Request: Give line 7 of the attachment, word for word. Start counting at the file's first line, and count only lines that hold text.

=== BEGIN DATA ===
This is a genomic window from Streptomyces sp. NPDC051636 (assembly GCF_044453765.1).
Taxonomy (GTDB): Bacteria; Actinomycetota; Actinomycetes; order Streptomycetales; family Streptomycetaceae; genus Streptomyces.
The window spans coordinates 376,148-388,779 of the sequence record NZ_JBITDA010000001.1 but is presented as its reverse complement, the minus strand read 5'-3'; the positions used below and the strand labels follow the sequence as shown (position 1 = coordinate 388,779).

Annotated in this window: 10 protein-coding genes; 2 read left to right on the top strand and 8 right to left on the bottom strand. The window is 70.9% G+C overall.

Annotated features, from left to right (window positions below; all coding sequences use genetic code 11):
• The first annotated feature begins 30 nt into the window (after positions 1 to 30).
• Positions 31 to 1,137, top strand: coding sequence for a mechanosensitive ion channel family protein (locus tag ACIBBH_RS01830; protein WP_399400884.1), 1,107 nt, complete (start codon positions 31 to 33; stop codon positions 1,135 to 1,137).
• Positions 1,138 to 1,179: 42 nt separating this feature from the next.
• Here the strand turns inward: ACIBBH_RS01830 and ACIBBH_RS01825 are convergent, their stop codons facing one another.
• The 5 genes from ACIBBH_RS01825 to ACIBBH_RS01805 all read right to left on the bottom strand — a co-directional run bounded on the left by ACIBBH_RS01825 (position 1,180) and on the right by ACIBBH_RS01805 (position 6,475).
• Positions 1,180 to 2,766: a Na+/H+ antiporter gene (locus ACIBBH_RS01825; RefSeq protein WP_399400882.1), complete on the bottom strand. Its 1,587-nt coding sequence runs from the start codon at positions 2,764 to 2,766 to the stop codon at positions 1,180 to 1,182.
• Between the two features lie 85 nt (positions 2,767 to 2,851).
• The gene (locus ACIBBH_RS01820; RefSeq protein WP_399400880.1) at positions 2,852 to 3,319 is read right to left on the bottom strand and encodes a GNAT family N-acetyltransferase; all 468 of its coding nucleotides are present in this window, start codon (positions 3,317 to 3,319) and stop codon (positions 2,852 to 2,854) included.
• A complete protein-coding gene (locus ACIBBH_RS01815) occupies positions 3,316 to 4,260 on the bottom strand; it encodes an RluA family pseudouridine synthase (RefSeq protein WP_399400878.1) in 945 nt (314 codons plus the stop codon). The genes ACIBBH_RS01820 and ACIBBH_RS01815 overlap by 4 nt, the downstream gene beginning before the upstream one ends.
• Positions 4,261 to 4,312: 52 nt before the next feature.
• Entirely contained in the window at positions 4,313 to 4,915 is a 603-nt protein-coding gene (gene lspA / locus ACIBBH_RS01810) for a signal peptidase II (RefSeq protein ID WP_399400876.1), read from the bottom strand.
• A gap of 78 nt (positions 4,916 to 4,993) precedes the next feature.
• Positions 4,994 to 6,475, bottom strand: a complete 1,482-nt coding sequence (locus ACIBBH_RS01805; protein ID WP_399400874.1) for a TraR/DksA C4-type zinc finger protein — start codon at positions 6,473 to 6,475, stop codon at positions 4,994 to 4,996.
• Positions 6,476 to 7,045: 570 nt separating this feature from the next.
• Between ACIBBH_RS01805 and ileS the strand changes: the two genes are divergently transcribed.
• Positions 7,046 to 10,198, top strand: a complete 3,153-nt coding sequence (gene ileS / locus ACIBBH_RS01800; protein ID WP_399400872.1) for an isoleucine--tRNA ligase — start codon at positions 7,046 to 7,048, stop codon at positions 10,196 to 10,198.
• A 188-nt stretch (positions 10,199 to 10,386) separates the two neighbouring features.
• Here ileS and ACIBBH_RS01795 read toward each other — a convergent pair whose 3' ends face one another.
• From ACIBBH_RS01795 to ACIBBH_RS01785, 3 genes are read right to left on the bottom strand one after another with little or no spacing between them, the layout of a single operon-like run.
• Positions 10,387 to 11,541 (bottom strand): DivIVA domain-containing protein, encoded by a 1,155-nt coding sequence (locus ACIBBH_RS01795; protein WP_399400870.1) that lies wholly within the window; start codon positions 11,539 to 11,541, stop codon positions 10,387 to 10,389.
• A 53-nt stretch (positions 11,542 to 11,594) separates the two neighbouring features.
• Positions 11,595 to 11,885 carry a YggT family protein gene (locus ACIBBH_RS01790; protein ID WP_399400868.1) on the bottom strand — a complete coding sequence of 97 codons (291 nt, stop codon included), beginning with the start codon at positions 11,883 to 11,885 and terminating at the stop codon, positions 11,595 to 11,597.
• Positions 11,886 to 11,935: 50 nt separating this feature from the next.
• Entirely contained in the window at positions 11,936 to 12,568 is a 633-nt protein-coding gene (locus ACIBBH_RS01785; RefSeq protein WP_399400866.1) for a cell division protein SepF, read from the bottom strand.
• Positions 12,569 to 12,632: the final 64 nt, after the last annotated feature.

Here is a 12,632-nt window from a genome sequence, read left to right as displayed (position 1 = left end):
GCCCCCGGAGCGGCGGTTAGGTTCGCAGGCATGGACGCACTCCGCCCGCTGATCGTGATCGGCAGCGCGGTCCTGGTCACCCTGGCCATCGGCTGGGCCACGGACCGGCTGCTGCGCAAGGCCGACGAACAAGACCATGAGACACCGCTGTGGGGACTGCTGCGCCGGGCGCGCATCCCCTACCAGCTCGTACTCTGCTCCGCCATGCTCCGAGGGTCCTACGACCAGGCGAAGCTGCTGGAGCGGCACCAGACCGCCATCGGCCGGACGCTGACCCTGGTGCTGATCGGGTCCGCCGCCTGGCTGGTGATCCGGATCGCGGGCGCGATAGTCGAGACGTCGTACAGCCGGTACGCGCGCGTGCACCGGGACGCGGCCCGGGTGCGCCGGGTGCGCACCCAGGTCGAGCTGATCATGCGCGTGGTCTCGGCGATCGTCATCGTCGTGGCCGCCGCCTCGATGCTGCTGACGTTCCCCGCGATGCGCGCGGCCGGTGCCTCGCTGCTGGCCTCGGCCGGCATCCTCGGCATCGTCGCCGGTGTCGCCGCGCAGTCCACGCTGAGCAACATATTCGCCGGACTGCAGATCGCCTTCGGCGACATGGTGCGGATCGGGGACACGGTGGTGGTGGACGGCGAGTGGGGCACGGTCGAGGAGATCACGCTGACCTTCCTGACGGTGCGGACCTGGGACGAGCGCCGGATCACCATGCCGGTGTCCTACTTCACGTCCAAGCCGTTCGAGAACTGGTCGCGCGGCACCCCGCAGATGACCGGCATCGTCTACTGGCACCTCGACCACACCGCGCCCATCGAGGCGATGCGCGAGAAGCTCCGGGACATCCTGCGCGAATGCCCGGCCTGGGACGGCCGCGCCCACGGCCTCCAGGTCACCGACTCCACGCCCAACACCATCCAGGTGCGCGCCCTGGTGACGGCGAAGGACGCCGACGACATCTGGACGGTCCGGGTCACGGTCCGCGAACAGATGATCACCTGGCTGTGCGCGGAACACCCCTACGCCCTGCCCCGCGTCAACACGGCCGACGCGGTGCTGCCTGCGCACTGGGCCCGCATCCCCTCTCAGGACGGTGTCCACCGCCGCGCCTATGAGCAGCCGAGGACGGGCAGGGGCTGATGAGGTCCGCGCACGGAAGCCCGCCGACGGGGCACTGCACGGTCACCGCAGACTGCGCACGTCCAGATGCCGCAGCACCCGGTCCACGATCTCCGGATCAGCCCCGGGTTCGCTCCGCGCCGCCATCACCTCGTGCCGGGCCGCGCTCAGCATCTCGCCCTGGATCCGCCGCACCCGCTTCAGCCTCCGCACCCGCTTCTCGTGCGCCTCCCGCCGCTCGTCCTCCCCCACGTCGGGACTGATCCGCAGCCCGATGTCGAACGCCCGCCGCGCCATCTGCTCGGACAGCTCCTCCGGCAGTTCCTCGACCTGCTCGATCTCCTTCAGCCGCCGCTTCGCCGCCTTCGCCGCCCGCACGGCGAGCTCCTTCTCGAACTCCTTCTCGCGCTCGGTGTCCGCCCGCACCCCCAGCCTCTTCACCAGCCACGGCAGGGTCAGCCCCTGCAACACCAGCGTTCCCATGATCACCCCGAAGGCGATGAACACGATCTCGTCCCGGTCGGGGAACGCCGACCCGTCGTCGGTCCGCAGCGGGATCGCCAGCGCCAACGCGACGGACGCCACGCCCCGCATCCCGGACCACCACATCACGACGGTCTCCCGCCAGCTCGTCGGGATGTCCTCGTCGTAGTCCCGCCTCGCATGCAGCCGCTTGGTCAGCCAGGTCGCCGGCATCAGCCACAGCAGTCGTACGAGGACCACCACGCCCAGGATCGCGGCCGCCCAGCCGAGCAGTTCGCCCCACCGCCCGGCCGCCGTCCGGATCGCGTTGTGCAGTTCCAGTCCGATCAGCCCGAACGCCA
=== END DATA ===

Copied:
• Positions 31 to 1,137, top strand: coding sequence for a mechanosensitive ion channel family protein (locus tag ACIBBH_RS01830; protein WP_399400884.1), 1,107 nt, complete (start codon positions 31 to 33; stop codon positions 1,135 to 1,137).